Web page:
I later quit working at the local bakery and took up a night-shift at a pub instead, unknown to what lay ahead. Interactions with pub-goers were certainly interesting but more so with a rather old man who would regularly drop by for a quick drink every evening.
A documentary film-maker by profession, Ken Dyer was instrumental in igniting a passion for film-making and creating a blueprint for what I would pursue for the rest of my life.
In spite of broadly working in “mass media” with a corporate advertisement agency, documentary film-making was foreign, unchartered territory. By opening the doors to his house and heart, Ken Dyer, almost 40–45 years elder to me at the time, left quite an innocent, naive young woman such as myself in awe with his enthusiasm and passion for the causes he stood for, believed in, and worked towards. Believe it or not, his passive mentorship and influence inspired my decision to quit advertising and carve a new identity for myself… as a documentary film-maker.
Destiny bore fruit yet again and presented an opportunity in the form of a project by BBC Wales looking for prominent women to feature on their radio show across India. As the ball continued rolling, our association melted into another research-based project on people from Coorg in Karnataka, a community few people have an in-depth understanding of given their reclusive nature. Coorgis, as they are called, are predominantly coffee-planters but distinguished with respect to their physical attributes. This was, of course, my first taste of film-making. The rest as they say, is history.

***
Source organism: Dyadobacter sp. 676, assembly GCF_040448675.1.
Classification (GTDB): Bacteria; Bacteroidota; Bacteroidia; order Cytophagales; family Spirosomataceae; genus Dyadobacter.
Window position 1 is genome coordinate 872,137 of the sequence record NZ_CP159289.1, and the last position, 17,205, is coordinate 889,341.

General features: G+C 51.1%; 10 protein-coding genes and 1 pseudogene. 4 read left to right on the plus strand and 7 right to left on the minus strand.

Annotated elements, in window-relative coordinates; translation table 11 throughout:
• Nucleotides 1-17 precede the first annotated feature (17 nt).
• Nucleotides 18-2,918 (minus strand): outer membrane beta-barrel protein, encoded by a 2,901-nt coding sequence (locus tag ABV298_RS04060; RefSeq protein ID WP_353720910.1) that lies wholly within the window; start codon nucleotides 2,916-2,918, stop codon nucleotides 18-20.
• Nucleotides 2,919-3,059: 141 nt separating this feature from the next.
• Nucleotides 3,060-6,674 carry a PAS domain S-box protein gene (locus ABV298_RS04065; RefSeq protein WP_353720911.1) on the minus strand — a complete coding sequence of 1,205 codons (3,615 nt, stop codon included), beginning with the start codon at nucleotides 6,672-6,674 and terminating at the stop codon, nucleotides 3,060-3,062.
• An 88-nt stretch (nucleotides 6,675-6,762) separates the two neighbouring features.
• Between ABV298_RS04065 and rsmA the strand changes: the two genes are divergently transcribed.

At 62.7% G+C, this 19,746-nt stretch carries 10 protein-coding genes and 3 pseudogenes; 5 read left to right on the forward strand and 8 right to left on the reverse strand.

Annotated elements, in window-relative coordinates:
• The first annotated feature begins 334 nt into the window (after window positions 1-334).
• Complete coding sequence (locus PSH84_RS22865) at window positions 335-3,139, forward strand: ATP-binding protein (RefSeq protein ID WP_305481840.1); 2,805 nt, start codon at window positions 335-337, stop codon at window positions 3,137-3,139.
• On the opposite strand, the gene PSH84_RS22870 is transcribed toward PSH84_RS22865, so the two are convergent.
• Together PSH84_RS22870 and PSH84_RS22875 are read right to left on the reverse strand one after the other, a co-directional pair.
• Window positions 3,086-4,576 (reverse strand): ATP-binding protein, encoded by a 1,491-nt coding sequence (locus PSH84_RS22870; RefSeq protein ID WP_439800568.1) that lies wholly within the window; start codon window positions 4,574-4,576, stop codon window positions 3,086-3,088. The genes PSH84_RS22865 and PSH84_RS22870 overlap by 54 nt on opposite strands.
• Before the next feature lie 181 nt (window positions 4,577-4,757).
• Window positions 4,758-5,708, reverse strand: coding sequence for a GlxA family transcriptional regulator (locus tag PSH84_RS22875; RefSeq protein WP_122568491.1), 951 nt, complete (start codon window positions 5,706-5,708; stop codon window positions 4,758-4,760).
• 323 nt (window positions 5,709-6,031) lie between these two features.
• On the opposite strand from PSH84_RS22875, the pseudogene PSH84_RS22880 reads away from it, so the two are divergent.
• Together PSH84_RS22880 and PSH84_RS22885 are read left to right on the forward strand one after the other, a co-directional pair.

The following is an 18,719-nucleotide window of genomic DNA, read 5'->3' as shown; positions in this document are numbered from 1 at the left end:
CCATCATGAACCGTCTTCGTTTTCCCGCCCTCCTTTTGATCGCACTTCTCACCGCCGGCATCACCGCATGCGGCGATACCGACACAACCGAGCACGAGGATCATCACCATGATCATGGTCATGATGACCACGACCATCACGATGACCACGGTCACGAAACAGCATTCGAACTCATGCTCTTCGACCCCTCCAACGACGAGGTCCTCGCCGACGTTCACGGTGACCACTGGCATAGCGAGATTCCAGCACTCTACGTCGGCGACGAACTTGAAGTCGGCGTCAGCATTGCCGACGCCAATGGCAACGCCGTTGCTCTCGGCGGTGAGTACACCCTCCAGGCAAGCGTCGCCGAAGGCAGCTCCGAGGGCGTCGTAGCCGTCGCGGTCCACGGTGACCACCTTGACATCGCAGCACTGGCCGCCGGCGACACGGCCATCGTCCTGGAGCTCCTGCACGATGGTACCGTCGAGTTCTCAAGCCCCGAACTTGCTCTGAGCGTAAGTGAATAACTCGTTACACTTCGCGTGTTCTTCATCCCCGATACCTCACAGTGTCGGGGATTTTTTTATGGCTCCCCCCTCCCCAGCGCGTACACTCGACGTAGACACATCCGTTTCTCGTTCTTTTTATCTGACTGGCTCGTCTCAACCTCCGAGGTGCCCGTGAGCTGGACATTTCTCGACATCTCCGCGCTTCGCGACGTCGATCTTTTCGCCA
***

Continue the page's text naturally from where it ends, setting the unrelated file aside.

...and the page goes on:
Although style, content, approach, and presentation has changed over the years, I can tell with utter, unflinching conviction to any person struggling to find satisfaction with the status quo, to listen to their heart.
Over 25 years, I’ve worked across multiple time zones, been questioned, criticised, sometimes even ridiculed, but always chosen to take risks. Our comfort zones are designed to instill a complacent attitude. But few are aware of the treasures lying beyond admitting the truth to oneself. Even fewer are able to trust the journey required to unravel the chest.
As Ammi, a person in my life who is all but a mother once quipped on a cold and quiet afternoon in Canberra, 1988, “always walk towards light and not darkness, for the light in you grows stronger and darkness, weaker”.
As a film-maker, perhaps Ken Dyer, the man who once lived at 45 Young Street, Cremorne in New South Wales, may not be remembered for producing groundbreaking work. But it is individuals like him who inculcate a sense of excitement and adventure into young novices and help develop a panache for recognising the subtle beauties in every moment, personal or otherwise. A film is simply a tool. The real value, however, lies in the experience itself. “Like the boomerang, may you come back… only to build anew”, as he used to say.